The secondary data employed will include both published research studies and ‘grey’ literature, such as policy documents and service evaluation reports. Interviews will enable the direct involvement of a purposefully selected diverse group of service users and their carers, so that people with lived experience are directly involved in refining the programme theory on which the guidance we develop will be based.

A five-step approach based on methods successfully used by the lead applicant in MEMORABLE will deliver the research [12]. Below for clarity the steps are shown as discrete entities. However, operationally, we will move seamlessly between steps as the project progresses and data is iteratively gathered and synthesised.

Developing the initial programme theory

An initial (candidate) programme theory, which sets out how and why outcomes occur within an intervention [18] will be developed based on the collective experience of the project team with input from the LEG and SG. The initial programme theory will be mapped out as a series of steps required to reach the final desired outcome, identifying intermediate outcomes that take place either sequentially or in parallel. As the project develops, for each step, the relevant and associated context and mechanism for each outcome will be developed from data identified within included documents.

Developing the search strategy

The initial theory will be refined using secondary data. The need to find relevant data to develop the programme theory will guide searching. Search strategies will be developed and refined with input from the LEG and SG. The search strategies employed to identify relevant literature will be developed iteratively, and re-visited at predetermined milestones, using different permutations and additional concepts [19, 20].

The proposed initial sampling frame will be the following:

  • Context: people living with SMI, taking antipsychotics, different types of SMI, different living homes/living environments, dual diagnosis including SMI and intellectual disability.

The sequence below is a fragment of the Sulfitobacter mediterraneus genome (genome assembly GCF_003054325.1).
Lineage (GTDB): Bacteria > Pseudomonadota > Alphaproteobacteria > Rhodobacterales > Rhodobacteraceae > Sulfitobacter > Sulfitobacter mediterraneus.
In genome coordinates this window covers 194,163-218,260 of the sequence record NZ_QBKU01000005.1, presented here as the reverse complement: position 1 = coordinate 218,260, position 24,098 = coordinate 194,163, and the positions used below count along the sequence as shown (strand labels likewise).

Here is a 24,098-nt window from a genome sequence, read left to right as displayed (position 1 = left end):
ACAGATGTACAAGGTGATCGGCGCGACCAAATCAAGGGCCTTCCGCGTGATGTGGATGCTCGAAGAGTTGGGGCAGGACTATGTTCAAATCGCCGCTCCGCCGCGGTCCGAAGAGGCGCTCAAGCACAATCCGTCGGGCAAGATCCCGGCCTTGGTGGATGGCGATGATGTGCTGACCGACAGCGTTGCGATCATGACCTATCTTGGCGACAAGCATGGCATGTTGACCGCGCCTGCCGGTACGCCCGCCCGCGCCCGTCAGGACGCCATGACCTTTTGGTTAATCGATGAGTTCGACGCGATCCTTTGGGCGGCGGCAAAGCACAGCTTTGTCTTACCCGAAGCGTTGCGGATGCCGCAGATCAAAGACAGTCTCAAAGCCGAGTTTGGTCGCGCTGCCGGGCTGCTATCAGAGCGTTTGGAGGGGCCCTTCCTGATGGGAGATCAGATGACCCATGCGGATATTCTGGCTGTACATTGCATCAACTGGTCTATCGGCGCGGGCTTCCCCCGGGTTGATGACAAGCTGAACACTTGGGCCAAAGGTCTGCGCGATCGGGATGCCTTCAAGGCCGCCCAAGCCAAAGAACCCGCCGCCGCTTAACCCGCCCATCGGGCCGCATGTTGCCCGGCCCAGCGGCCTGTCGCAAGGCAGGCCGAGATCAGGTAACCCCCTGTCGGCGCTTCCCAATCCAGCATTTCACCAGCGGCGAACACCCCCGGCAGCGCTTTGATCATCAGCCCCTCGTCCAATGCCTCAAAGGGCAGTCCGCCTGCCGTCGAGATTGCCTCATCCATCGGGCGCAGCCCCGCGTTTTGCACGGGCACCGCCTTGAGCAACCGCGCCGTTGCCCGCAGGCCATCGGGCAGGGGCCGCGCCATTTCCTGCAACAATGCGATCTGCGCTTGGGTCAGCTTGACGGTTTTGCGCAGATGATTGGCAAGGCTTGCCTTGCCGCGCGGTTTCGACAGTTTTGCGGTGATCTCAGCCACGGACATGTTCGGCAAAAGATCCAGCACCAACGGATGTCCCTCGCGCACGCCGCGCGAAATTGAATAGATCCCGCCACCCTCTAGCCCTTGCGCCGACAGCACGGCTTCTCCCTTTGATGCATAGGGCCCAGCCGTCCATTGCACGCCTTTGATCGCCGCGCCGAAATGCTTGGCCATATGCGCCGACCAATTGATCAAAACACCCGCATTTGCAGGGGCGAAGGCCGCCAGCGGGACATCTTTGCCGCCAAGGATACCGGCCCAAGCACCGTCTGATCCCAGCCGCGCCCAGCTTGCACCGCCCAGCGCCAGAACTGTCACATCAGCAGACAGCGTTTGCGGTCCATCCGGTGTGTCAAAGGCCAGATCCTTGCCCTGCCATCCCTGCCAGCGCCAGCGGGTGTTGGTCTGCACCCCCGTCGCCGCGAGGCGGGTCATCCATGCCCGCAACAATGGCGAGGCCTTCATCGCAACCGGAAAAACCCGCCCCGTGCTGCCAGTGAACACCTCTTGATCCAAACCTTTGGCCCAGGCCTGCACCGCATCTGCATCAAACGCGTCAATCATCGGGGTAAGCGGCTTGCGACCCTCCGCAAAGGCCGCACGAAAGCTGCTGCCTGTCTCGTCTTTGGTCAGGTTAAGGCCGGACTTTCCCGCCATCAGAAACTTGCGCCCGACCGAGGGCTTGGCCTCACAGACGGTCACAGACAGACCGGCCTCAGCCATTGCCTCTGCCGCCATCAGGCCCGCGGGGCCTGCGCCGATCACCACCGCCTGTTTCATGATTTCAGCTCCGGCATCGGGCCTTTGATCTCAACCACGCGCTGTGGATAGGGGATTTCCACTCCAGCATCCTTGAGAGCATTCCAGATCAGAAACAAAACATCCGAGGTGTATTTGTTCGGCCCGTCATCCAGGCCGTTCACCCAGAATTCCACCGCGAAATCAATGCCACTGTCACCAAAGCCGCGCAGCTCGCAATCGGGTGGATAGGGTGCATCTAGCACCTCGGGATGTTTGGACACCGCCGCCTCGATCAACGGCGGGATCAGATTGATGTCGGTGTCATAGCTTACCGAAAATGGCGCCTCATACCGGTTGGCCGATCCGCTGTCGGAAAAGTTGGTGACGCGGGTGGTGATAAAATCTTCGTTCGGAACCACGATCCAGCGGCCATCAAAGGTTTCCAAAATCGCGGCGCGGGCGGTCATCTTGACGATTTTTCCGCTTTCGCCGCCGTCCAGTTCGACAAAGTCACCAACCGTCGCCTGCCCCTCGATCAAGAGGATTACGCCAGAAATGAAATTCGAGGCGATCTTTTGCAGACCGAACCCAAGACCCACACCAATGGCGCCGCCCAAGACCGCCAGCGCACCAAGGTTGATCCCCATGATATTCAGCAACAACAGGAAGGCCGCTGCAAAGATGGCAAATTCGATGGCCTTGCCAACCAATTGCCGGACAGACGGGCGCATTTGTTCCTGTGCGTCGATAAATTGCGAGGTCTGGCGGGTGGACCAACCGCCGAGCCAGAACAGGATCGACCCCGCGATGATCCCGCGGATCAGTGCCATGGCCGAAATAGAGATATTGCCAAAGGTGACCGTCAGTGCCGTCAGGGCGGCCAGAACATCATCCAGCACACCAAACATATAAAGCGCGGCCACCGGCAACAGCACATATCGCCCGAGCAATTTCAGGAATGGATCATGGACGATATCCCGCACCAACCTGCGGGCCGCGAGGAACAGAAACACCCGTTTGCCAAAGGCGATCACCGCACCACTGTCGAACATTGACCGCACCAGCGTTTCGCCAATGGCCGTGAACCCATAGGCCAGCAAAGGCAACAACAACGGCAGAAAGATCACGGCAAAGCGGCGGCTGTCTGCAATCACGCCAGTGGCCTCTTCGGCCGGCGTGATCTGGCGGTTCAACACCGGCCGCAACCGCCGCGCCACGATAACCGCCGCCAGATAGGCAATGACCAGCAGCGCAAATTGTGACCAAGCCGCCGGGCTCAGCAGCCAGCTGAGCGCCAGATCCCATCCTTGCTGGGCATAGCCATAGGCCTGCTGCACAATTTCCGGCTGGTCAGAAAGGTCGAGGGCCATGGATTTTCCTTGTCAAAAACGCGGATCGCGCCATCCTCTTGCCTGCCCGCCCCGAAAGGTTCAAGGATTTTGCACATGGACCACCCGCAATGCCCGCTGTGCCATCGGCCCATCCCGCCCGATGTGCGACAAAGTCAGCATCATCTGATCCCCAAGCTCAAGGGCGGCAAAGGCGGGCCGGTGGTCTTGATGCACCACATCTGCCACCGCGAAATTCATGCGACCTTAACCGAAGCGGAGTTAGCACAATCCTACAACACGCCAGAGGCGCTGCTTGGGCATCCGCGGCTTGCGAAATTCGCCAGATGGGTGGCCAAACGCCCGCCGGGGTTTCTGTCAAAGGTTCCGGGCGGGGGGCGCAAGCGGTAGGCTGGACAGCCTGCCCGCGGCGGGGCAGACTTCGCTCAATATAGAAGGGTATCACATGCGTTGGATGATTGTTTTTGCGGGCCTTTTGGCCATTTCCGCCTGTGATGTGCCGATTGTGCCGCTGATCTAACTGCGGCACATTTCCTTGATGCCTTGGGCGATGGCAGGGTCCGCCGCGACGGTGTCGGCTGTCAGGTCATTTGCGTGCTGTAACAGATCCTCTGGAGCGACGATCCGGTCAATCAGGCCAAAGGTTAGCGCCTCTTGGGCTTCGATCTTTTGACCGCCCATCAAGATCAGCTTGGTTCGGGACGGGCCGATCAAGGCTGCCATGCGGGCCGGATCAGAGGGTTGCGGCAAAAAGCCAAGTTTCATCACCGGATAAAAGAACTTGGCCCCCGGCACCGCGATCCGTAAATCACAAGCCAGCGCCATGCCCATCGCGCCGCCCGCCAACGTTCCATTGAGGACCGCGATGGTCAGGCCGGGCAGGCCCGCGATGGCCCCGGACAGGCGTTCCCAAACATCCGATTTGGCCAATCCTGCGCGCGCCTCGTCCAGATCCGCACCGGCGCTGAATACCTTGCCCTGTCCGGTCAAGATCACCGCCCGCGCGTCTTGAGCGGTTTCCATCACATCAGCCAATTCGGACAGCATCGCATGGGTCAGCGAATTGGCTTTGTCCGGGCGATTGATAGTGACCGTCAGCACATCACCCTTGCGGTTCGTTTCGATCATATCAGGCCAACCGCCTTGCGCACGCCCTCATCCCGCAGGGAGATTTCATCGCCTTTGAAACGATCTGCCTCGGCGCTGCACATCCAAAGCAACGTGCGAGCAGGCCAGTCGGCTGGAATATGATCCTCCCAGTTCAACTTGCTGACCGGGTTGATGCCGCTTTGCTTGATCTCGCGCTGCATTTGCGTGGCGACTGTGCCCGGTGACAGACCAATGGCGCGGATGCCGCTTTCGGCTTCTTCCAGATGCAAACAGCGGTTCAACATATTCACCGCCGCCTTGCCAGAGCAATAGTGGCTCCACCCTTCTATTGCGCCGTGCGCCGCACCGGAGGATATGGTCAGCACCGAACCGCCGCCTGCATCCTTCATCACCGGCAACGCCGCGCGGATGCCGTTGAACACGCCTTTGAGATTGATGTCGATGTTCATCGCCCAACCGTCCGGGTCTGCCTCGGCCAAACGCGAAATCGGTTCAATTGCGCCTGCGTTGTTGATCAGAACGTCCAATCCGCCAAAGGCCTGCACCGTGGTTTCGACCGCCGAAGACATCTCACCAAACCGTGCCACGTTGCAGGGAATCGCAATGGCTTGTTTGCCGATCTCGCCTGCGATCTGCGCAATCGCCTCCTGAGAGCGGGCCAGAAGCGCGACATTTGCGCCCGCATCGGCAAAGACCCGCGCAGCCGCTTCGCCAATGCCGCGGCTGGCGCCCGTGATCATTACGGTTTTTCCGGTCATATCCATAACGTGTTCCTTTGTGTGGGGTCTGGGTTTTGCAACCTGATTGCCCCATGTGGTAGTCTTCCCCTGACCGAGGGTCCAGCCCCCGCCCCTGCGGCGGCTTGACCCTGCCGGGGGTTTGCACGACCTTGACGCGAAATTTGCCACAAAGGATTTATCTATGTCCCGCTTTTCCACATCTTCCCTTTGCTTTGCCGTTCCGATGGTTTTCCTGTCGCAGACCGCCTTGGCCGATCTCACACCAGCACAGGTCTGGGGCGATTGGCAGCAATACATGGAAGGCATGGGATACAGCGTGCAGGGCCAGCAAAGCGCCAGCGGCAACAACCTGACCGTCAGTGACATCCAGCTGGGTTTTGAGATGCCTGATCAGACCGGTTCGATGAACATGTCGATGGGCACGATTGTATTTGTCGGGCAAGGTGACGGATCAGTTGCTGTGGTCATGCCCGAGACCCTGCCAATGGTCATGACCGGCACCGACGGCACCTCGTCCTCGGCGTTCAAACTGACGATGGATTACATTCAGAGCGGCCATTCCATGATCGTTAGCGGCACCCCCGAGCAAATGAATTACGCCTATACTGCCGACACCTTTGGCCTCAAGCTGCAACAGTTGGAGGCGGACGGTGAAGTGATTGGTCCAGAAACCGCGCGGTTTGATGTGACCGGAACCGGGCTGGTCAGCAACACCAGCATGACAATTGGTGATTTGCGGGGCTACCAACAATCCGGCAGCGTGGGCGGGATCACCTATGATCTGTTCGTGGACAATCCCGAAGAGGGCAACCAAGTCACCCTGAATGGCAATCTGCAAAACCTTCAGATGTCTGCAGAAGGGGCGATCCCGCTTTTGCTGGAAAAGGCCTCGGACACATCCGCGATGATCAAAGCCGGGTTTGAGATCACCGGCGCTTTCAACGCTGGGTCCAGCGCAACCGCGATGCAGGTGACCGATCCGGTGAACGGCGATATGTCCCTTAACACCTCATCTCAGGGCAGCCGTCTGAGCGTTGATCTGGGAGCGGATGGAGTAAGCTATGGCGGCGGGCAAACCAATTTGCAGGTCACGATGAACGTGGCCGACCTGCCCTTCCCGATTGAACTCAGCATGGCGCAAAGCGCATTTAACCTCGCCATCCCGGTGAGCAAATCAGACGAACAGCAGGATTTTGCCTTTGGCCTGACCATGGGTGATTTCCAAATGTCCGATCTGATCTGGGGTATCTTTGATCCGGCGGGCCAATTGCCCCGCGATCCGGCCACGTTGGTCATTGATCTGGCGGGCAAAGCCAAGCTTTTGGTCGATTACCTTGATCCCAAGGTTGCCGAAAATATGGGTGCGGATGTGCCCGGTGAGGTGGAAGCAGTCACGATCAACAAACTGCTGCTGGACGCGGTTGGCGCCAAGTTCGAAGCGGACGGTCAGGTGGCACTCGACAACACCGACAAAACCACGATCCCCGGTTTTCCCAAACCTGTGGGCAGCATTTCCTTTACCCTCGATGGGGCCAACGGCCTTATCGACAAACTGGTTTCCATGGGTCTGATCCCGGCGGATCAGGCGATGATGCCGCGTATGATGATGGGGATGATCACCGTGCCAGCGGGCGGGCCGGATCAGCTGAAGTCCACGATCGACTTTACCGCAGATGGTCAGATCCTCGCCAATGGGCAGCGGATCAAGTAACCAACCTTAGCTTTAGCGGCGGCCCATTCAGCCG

• Intervention: non-pharmacological interventions including exercise and dietary interventions.

  • Mechanisms: triggered by the intervention, to be identified from the programme theory.

  • Outcomes: weight, metabolic adverse events, quality of life, adherence, burden, economic. Unanticipated or unintended outcomes, and outcomes considered important by LEG and SG.

Based on previous work [12, 21,22,23,24] and international guidance [25], sources will include MEDLINE/PubMed, Embase, Scopus, Web of Science (Core Collection), the Cochrane Library, CINAHL, PsycINFO, Sociological Abstracts and Google Scholar. Additional grey literature will be sought by searching ETHOS (British Library Electronic Thesis Online), ProQuest Dissertations and Theses, OpenGrey (System for Information on Grey Literature in Europe), the King’s Fund Library Database, NHS Evidence and the websites of relevant charities, user groups and professional bodies. Established links with professional networks and relevant NHS organisations will be drawn on to identify further grey literature including unpublished service evaluations.

We will subsequently use ‘cluster searching’ techniques to identify additional papers that might add to the conceptual richness and contextual thickness of our data, including ‘sibling’ (i.e. directly linked outputs from a single study) and ‘kinship’ (i.e. associated papers with a shared contextual or conceptual pedigree) papers [20]. We will also conduct forward and backward citation searches, using Google Scholar and Web of Science, to identify further related papers from the wider literature, and approach the LEG and SG for recommendations on potentially relevant documents or additional sources to search.